|We may live without friends; we may live without books; But civilized man cannot live without cooks. - Edward G. Bulwer-Lytton|
No. 204, Part I, 19 October 1995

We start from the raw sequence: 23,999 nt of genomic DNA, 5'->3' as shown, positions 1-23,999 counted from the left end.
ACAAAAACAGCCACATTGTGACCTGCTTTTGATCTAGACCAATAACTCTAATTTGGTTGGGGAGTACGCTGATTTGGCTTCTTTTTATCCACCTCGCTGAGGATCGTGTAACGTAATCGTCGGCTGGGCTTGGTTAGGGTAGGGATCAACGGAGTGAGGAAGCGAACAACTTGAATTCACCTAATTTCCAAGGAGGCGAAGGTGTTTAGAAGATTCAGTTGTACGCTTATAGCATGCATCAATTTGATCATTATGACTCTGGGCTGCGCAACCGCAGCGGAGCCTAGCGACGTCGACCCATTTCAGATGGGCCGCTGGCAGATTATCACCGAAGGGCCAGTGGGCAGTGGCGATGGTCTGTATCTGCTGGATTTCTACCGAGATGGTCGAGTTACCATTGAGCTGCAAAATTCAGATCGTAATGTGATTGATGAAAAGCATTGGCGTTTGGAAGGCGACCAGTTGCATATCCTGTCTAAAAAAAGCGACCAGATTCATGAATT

We welcome you to Part I of the Open Media Research Institute's Daily Digest. This part focuses on Russia, Transcaucasia and Central Asia. Part II, distributed simultaneously as a second document, covers Central, Eastern, and Southeastern Europe. Back issues of the Daily Digest, and other information about OMRI, are available through our WWW pages: http://www.omri.cz/OMRI.html ~~~~~~~~~~~~~~~~~~~~~~~~~~~~~~~~~~~~~~~~~~~~~~~~~~~~~~~~~~~~~~~~~~~~~~ JOURNALISTS: A directory of OMRI analysts covering Eastern Europe and the former Soviet Union is now available. You can access it from OMRI's World Wide Web page (http://www.omri.cz/SD/SDIntro.html) or request a hard copy by sending an e-mail to firstname.lastname@example.org ~~~~~~~~~~~~~~~~~~~~~~~~~~~~~~~~~~~~~~~~~~~~~~~~~~~~~~~~~~~~~~~~~~~~~~ RUSSIA YELTSIN ANNOUNCES KOZYREV TO BE SACKED. President Boris Yeltsin told a 19 October Kremlin news conference that he intended to replace Andrei Kozyrev as foreign minister, Russian and Western agencies reported. Yeltsin said he "remained unsatisfied" with Kozyrev, who he added had "failed to coordinate the work of the Foreign Ministry and other ministries." Kozyrev will remain in his post, however, until a "suitable successor" can be found. Among the possible candidates for the job are First Deputy Foreign Minister Igor Ivanov, Ambassador to Belgium Vitalii Churkin, Deputy Defense Minister Andrei Kokoshin, and Duma International Affairs Committee Chairman Vladimir Lukin. -- Scott Parrish LEBED CRITICIZES DUMA, MILITARY LEADERSHIP. Congress of Russian Communities (KRO) leader Lt. Gen. (ret.) Aleksandr Lebed described the State Duma as a "democratic decoration built on the basis of a defective constitution" in an 18 October press conference, NTV reported. He said he would not rule out an alliance with the Communists but dismissed the idea of cooperating with liberal Yegor Gaidar. The general refused to discuss his sources of financial support, Russian TV reported. Lebed currently ranks as the most popular politician in Russia. -- Robert Orttung DEFENSE MINISTRY IDENTIFIES SYMPATHETIC CANDIDATES. More than 120 military servicemen have collected the necessary signatures to register as Duma candidates in single-member districts, ITAR-TASS reported. In addition, the Defense Ministry has identified more than 1,000 candidates who represent the military-industrial complex, veterans' organizations, and military pensioners. The military counts among its electorate 7 million servicemen and their relatives, 8 million veterans, 27 million workers in the military-industrial complex and their families, and 2 million Cossacks. The ministry believes that the military's strict discipline will deliver the necessary votes. However, in the 1 October elections to the Volgograd City Duma, all 30 military candidates lost. -- Robert Orttung CONSTITUTIONAL COURT EXAMINES AMENDMENT PROCESS. The Constitutional Court is reviewing an appeal from the State Duma to clarify Article 136 of the constitution, Russian media reported on 18 October. Article 136 states that constitutional amendments must be passed by two-thirds of the Duma, three-fourths of the Federation Council, and two-thirds of the legislatures of Russia's 89 regions, but it does not specify a role for the president in the process. The Duma, which is currently considering 20 constitutional amendments, asked the court to grant them the status of "federal constitutional laws," which the president may not veto. President Yeltsin's representative to the court, Valerii Savitskii, unexpectedly announced that he agreed with the deputies' suggestion, perhaps because the amendment process is so arduous that few proposals are ever likely to be passed. -- Laura Belin DUMA APPROVES DEFENSE LEGISLATION. The State Duma has adopted on its second reading a defense law that allows the president to use the armed forces for military or other purposes only in accordance with the federal laws, and that bans all unofficial paramilitary units, ITAR-TASS reported on 18 October. In addition, the Duma passed a resolution expressing "extreme concern" with the unsatisfactory state of Russian national security. By a vote of 227 to 16 the Duma urged President Yeltsin to submit a national security doctrine for approval by 31 December, Interfax reported. -- Constantine Dmitriev YELTSIN WARNS U.S. ON MISSILE DEFENSES. On 18 October, President Yeltsin warned in an interview with The Guardian that Russia might halt reductions in strategic offensive nuclear weapons under the START-1 and START-2 agreements if a plan pending in the U.S. Congress to deploy limited ballistic missile defenses is put into effect. Yeltsin said President Bill Clinton had assured him in May that the U.S. remains committed to the 1972 ABM treaty. Yeltsin will visit the U.S. on 23 October. -- Scott Parrish YELTSIN SAYS NO TO NATO NUCLEAR MISSILES, COMMAND. In an 18 October Kremlin interview with French television, President Yeltsin accused NATO of planning to "take the countries of Eastern and Central Europe and stuff them with nuclear arms." Yeltsin described this policy as "madness," adding Russia would "do everything" to prevent NATO nuclear weapons from being deployed near Russia's borders. Yeltsin reiterated that Russia would not send troops to Bosnia under NATO command to enforce a future peace settlement there. In Brussels, a NATO spokesman denied that the alliance would deploy nuclear weapons in any new Eastern European member-states, but both Poland and the Czech Republic have announced that they would permit such deployments if they joined the alliance. -- Doug Clarke and Scott Parrish YELTSIN "RECOMMENDS" THAT GRACHEV ATTEND COURT HEARING. Hoping to defuse a scandal, President Yeltsin has recommended that Defense Minister Pavel Grachev postpone a previously scheduled visit to Greece in order to attend a court session, Interfax reported on 17 October. Judge Olga Govorova had summoned Grachev to court last month after his refusal to attend the case that he initiated in 1994 against a journalist who accused him of corruption (see OMRI Daily Digest, 28 September 1995). According to Interfax, Grachev will postpone his visit to Greece until 1 November. -- Constantine Dmitriev "THE NORTH WILL DIE SOON," if urgent measures to change the social and economic situation are not taken, the president of the Far North and Polar Cities' Union, Igor Shkiper, said at the union's congress in Moscow, Russian TV reported on 18 October. On 10 October, the Federation Council announced that the government has so far provided the northern territories with only 77% of the oil supply, 63% of coal, and 64% of food allotted to them in the 1995 budget. -- Anna Paretskaya BELLONA SUSPECTED OF DIVULGING OFFICIAL SECRETS. The Federal Security Service has launched a criminal investigation into the Norwegian-based environmental group Bellona under Article 75 of the Criminal Code on divulging state secrets. According to ITAR-TASS on 18 October, the security services found secret information on the Northern Fleet in raids on Bellona's offices in Murmansk and the homes of Russian members of the group in St. Petersburg. Bellona began researching nuclear waste disposal in northern Russia in 1990. It says it recognizes issues of military secrecy and has obtained all its information from public sources, Western agencies reported. -- Penny Morvant PANSKOV ON PENSIONS. Finance Minister Vladimir Panskov told Business- TASS on 18 October that the government will spend 8 trillion rubles ($1.77 billion) by the end of the year to ensure the timely payment of pensions, ITAR-TASS reported. He said an extra 4.7 trillion rubles has already been generated from the country's hard-currency and gold reserves and additional revenue to the federal budget. On 18 October, the Duma passed a law approving the budget of the Pension Fund for 1995 at 92 trillion rubles ($20 billion). The government is striving to eliminate pension arrears before the December elections. -- Penny Morvant RUSSIAN GOVERNMENT NEGOTIATES IMF LOANS. The IMF delegation in Moscow met Russian government officials on 18 October to negotiate an Extended Fund Facility (EFF) loan for Russia, Finansovye izvestiya reported on 19 October. If negotiations are successful, Russia's 1996 borrowings from the IMF could be increased from $2 billion to nearly $6.5 billion. The EFF loan is reported to be conditional on the Duma approving a budget for 1996 that assumes inflation at no more than 1.8%. -- Natalia Gurushina INVESTMENT NEEDS OF ELECTRICITY SECTOR. The Russian Unified Electricity System (REES) invested $2 billion into the sector this year, and expects to invest more than $3 billion in 1996, according to Vitalii Gorin, an REES official who was addressing a Moscow conference on power generation, ITAR-TASS reported on 17 October. REES expects to build 44 new power stations and 10,000 km of new line by 2005. Only eight minor projects had received foreign funding to date, although the World Bank is considering a $500 million loan for a hydroelectic station in Krasnodar. Russia also plans to increase electricity exports to Eastern Europe. -- Peter Rutland COMPENSATION FOR SAVINGS BANK DEPOSITORS? The conciliation commission set up by the government to investigate compensation for Savings Bank depositors has come up with a set of recommendations, NTV reported on 17 October. The 40 million Savings Bank (Sberbank) depositors, who saw their savings wiped out by inflation, are distinct from the investors who have been defrauded by pyramid schemes and bank failures. The commission proposes compensation of 3-4,000 rubles for each ruble held in Sberbank accounts in June 1991. That compensation will not be in cash but in the form of government securities or some other type of non-cash bank deposits. Certain categories of depositors, such as invalids or retired army officers, may be compensated first. The recommendations have been forwarded to the government for approval. -- Peter Rutland TRANSCAUCASIA AND CENTRAL ASIA OPPOSITION PARTIES PROTEST ELECTION BAN. On 18 October, about 100 representatives of four banned parties banned from participating in the 12 November elections picketed the commission's main building in Baku in protest, Reuters reported the same day. -- Lowell Bezanis TURKEY AFFIRMS SUPPORT FOR GEORGIAN OIL EXPORT PIPELINE. The Turkish embassy to Azerbaijan refuted a report in the Azerbaijani weekly Ayna on 14 October that Turkey had reneged on its commitment to finance construction work and repairs on the oil export pipeline from Baku to Georgia's Black Sea coast, Azerbaijani TV reported on 17 October. Turkey has proposed either to finance the pipeline or to form a joint venture to do so together with other members of the international consortium and "talks will begin soon on getting the Georgian route into operation," according to a statement issued by the embassy. -- Irakli Tsereteli UZBEKISTAN ANNOUNCES 1995-1996 SOCIAL PLAN. President Islam Karimov's cabinet unveiled its social plan for the 1995-1996 fiscal year which is to address issues ranging from the "right to work" to "social guarantees for citizens" with respect to invalids and Afghan War veterans, according to a 17 October Narodnoye slovo report cited by the BBC. Although the details have not been fully presented, the social plan is consistent with the government's policy of maintaining a social welfare program that can ensure stability in the country. -- Roger Kangas TURKMENISTAN TO LEASE LAND. State property in Turkmenistan can be leased to other countries according to a new law endorsed by President Saparmurad Niyazov, Interfax reported on 17 October. Although only limited information on the law is available, it is clear that the cabinet or any cabinet-authorized body can act as the lessor. Annual rents will vary from $172-955 per hectare depending on soil quality; other unspecified rates will apply to urban areas. -- Lowell Bezanis ANOTHER TAJIK JOURNALIST ARRESTED IN MOSCOW. Mirzo Salimov, a journalist for the dissident Tajik newspaper Charogi Ruz, was arrested in Moscow on 13 October for insulting the president, according to a correspondent for RFE/RL. Moscow plans to extradite Salimov to Tajikistan but an article in Segodnya on 18 October reports that Salimov has been an adviser to the UN on the inter-Tajik negotiations and therefore should be immune to prosecution. The leader of the Islamic Renaissance Party, Ali Akbar Turadzhonzoda, said his party would not attend the next round of talks until Salimov is released. -- Bruce Pannier RUSSIAN LUKOIL SHARES IN KAZAKHSTAN-CHEVRON DEAL? Russia's largest oil company, LUKoil, is negotiating a 20% share in the Kazakhstan-Chevron joint venture in the Tengiz oil fields, Interfax reported on 18 October, citing a Kazakhstani Oil and Gas Ministry official. LUKoil won a 10% stake in the $9 billion international consortium for drilling Caspian Sea oil off Azerbaijan. Chevron slashed its investment plans at Tengiz due to difficulties in transporting oil to the world market. Russian and Kazakhstani oil officials have held preliminary talks on building a pipeline between Tengiz and the Black Sea, but LUKoil has not yet held direct talks with Chevron. -- Bhavna Dave KAZAKHSTANI GOVERNMENT FILES LAWSUITS AGAINST 60 ENTERPRISES. Kazakhstani Deputy Prime Minister Nagashbai Shaikenov said his government has filed lawsuits in an arbitration court against 60 enterprises accused of a failure to repay foreign credits taken against government guarantees, Interfax reported on 17 October. Shaikenov added that "competent agencies" are inquiring into the matter; more names have been withheld. Kazakhstani Deputy Finance Minister Sauat Mynbaev said that in the next 3-4 years, the Finance Ministry will have to set aside $250 million of budget money every year to pay the foreign debt. -- Bhavna Dave [As of 1200 CET] Compiled by Victor Gomez The OMRI Daily Digest offers the latest news from the former Soviet Union and East-Central and Southeastern Europe. It is published Monday through Friday by the Open Media Research Institute. The OMRI Daily Digest is distributed electronically via the OMRI-L list. To subscribe, send "SUBSCRIBE OMRI-L YourFirstName YourLastName" (without the quotation marks and inserting your name where shown) to LISTSERV@UBVM.CC.BUFFALO.EDU No subject line or other text should be included. To receive the OMRI Daily Digest by mail or fax, please direct inquiries to OMRI Publications, Na Strzi 63, 140 62 Prague 4, Czech Republic; or electronically to OMRIPUB@OMRI.CZ Tel.: (42-2) 6114 2114; fax: (42-2) 426 396 Please note that there is a new procedure for obtaining permission to reprint or redistribute the OMRI Daily Digest. Before reprinting or redistributing this publication, please write email@example.com for a copy of the new policy or look at this URL: http://www.omri.cz/Publications/Digests/DigestReprint.html OMRI also publishes the biweekly journal Transition, which contains expanded analysis of many of the topics in the Daily Digest. For Transition subscription information send an e-mail to TRANSITION@OMRI.CZ Copyright (C) 1995 Open Media Research Institute, Inc. All rights reserved. ISSN 1211-1570